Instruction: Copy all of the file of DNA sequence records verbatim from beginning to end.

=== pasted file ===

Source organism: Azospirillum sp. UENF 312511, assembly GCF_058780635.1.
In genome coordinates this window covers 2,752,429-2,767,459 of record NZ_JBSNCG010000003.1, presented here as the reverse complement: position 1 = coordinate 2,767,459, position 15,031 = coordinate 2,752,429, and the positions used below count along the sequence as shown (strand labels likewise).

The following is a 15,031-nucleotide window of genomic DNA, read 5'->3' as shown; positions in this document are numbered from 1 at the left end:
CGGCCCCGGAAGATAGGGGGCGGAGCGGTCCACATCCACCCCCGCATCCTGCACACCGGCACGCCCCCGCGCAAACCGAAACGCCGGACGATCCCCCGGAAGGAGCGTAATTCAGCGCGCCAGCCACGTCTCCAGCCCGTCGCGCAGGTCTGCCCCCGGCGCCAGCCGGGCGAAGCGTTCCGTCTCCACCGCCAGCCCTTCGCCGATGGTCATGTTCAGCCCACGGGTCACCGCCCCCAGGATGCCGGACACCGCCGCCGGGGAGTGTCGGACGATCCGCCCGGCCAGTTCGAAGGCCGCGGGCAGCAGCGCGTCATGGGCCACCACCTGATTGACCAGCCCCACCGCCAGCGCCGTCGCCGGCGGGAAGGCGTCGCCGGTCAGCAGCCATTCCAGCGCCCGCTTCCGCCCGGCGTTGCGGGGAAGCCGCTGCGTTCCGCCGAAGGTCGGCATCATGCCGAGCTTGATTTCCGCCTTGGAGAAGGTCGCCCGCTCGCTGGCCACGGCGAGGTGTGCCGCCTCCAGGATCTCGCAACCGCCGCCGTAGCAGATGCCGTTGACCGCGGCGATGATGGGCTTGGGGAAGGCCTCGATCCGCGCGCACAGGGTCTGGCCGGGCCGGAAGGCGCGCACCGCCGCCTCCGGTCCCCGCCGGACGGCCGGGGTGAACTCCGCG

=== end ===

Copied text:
Source organism: Azospirillum sp. UENF 312511, assembly GCF_058780635.1.
In genome coordinates this window covers 2,752,429-2,767,459 of record NZ_JBSNCG010000003.1, presented here as the reverse complement: position 1 = coordinate 2,767,459, position 15,031 = coordinate 2,752,429, and the positions used below count along the sequence as shown (strand labels likewise).

The following is a 15,031-nucleotide window of genomic DNA, read 5'->3' as shown; positions in this document are numbered from 1 at the left end:
CGGCCCCGGAAGATAGGGGGCGGAGCGGTCCACATCCACCCCCGCATCCTGCACACCGGCACGCCCCCGCGCAAACCGAAACGCCGGACGATCCCCCGGAAGGAGCGTAATTCAGCGCGCCAGCCACGTCTCCAGCCCGTCGCGCAGGTCTGCCCCCGGCGCCAGCCGGGCGAAGCGTTCCGTCTCCACCGCCAGCCCTTCGCCGATGGTCATGTTCAGCCCACGGGTCACCGCCCCCAGGATGCCGGACACCGCCGCCGGGGAGTGTCGGACGATCCGCCCGGCCAGTTCGAAGGCCGCGGGCAGCAGCGCGTCATGGGCCACCACCTGATTGACCAGCCCCACCGCCAGCGCCGTCGCCGGCGGGAAGGCGTCGCCGGTCAGCAGCCATTCCAGCGCCCGCTTCCGCCCGGCGTTGCGGGGAAGCCGCTGCGTTCCGCCGAAGGTCGGCATCATGCCGAGCTTGATTTCCGCCTTGGAGAAGGTCGCCCGCTCGCTGGCCACGGCGAGGTGTGCCGCCTCCAGGATCTCGCAACCGCCGCCGTAGCAGATGCCGTTGACCGCGGCGATGATGGGCTTGGGGAAGGCCTCGATCCGCGCGCACAGGGTCTGGCCGGGCCGGAAGGCGCGCACCGCCGCCTCCGGTCCCCGCCGGACGGCCGGGGTGAACTCCGCG